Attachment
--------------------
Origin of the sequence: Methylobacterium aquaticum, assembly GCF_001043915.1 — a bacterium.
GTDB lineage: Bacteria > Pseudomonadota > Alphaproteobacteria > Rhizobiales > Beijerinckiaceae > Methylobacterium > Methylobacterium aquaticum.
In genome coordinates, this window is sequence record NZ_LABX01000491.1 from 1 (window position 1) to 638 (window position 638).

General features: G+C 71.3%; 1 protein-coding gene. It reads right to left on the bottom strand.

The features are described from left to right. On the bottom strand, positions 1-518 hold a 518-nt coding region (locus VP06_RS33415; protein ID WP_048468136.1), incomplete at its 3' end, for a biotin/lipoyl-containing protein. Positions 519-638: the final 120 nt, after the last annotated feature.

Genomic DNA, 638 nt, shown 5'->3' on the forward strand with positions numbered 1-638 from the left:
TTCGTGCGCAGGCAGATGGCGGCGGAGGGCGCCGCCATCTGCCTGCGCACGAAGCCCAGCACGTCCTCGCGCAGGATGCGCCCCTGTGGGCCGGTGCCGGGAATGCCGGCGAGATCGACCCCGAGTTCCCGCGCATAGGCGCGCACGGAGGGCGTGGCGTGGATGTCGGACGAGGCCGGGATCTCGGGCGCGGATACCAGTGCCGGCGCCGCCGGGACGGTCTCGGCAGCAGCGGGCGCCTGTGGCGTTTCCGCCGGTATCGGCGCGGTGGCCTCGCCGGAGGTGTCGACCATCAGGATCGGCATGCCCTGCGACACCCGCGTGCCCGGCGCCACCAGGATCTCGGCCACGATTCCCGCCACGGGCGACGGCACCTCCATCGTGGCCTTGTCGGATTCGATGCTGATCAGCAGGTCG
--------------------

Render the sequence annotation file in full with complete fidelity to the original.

Origin of the sequence: Methylobacterium aquaticum, assembly GCF_001043915.1 — a bacterium.
GTDB lineage: Bacteria > Pseudomonadota > Alphaproteobacteria > Rhizobiales > Beijerinckiaceae > Methylobacterium > Methylobacterium aquaticum.
In genome coordinates, this window is sequence record NZ_LABX01000491.1 from 1 (window position 1) to 638 (window position 638).

General features: G+C 71.3%; 1 protein-coding gene. It reads right to left on the bottom strand.

The features are described from left to right. On the bottom strand, positions 1-518 hold a 518-nt coding region (locus VP06_RS33415; protein ID WP_048468136.1), incomplete at its 3' end, for a biotin/lipoyl-containing protein. Positions 519-638: the final 120 nt, after the last annotated feature.

Genomic DNA, 638 nt, shown 5'->3' on the forward strand with positions numbered 1-638 from the left:
TTCGTGCGCAGGCAGATGGCGGCGGAGGGCGCCGCCATCTGCCTGCGCACGAAGCCCAGCACGTCCTCGCGCAGGATGCGCCCCTGTGGGCCGGTGCCGGGAATGCCGGCGAGATCGACCCCGAGTTCCCGCGCATAGGCGCGCACGGAGGGCGTGGCGTGGATGTCGGACGAGGCCGGGATCTCGGGCGCGGATACCAGTGCCGGCGCCGCCGGGACGGTCTCGGCAGCAGCGGGCGCCTGTGGCGTTTCCGCCGGTATCGGCGCGGTGGCCTCGCCGGAGGTGTCGACCATCAGGATCGGCATGCCCTGCGACACCCGCGTGCCCGGCGCCACCAGGATCTCGGCCACGATTCCCGCCACGGGCGACGGCACCTCCATCGTGGCCTTGTCGGATTCGATGCTGATCAGCAGGTCG